Residing somewhere between nature and culture, the work on show at Bogotá’s annual ArtBo fair this year is poetic, paper-thin and light as a feather.

 

“Tra un fiore colto e laltro donato / l’ inesprimibile nulla,” wrote the Italian modernist Giuseppe Ungaretti in 1931. In this nine-word poem, titled Eterno, Ungaretti expresses the infinite, inexpressible void between nature and culture, what is cultivated and what is given. The fact that we are aware of this gap, that something stands between us and the world, has been exploited by some folk throughout history, including Mussolini, who Ungaretti was associated with.

At Colombia’s premier art fair this year ArtBo, the leap from nature to culture is a common concern among many artists from Latin America, with ephemeral materials, or treatment of materials, being profoundly symbolic. Fragile, delicate, wavering on edges, barely there: these trends play out at the fair both visually and conceptually.

What does this all say about us, today, in the midst of another wave of right-wing popularity? The Colombian painter Pedro Ruiz, who is showing with Beatriz Esguerra gallery at the fair and is known for his miniature paintings, said in an interview about his work, “I think innocence is a force that can change our way of thinking and bring solutions if we allow her to be part of the discussion if we give her a voice… I am working to find a proper manner of being human.”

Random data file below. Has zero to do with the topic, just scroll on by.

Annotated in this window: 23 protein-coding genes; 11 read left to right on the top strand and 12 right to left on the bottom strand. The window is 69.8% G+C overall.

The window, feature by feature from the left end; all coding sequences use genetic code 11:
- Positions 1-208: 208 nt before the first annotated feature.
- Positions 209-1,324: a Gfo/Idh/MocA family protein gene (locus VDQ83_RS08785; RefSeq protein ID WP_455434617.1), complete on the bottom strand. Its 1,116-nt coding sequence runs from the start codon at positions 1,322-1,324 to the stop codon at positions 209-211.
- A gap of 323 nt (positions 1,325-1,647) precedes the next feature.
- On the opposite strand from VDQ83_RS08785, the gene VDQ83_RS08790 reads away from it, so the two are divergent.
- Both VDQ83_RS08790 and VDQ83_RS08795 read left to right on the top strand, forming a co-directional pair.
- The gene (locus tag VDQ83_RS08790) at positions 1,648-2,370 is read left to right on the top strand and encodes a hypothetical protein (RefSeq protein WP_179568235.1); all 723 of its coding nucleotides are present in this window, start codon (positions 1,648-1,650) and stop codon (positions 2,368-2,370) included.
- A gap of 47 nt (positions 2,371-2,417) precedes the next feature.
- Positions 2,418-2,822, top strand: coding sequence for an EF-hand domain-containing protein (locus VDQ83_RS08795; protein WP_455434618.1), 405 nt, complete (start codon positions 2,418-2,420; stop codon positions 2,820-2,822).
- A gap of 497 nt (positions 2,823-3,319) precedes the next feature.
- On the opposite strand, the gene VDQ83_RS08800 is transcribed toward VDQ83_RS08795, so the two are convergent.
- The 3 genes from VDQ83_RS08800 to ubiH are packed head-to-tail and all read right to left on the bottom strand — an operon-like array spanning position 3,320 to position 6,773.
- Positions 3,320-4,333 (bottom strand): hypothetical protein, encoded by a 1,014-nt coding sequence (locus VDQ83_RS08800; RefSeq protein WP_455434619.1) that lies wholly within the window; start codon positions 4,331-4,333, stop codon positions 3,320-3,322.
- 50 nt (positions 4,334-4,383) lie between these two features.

This sentiment soars in Ruiz’s paintings of the terrains of his beloved homeland. The human condition is also on Daniel Salamanca’s mind, who grew up in different times to Ruiz in Colombia. Presented by Lokkus Gallery, Salamanca’s works are composites of memory, perception and space, using photography, drawing and writing to explore those increasingly invisible and uncertain concepts. Meanwhile, Evelyn Tovar has gathered dust from construction sites, and Colombian pesos, to make art that is both semiotically and environmentally part of its context. A search for a solid physical connection with the rapidly changing landscape.

In Spanish, there are two words that translate to “to be”: “estar” and “ser”. One connotes a temporary state, and the latter alludes to something more permanent. As Ungaretti suggested, perhaps it is the fallibility of language that perpetuates our discombobulated state. At ArtBo, no words are necessary.

 

ArtBo

From 25 to 28 October at Corferias, Bogotá

 

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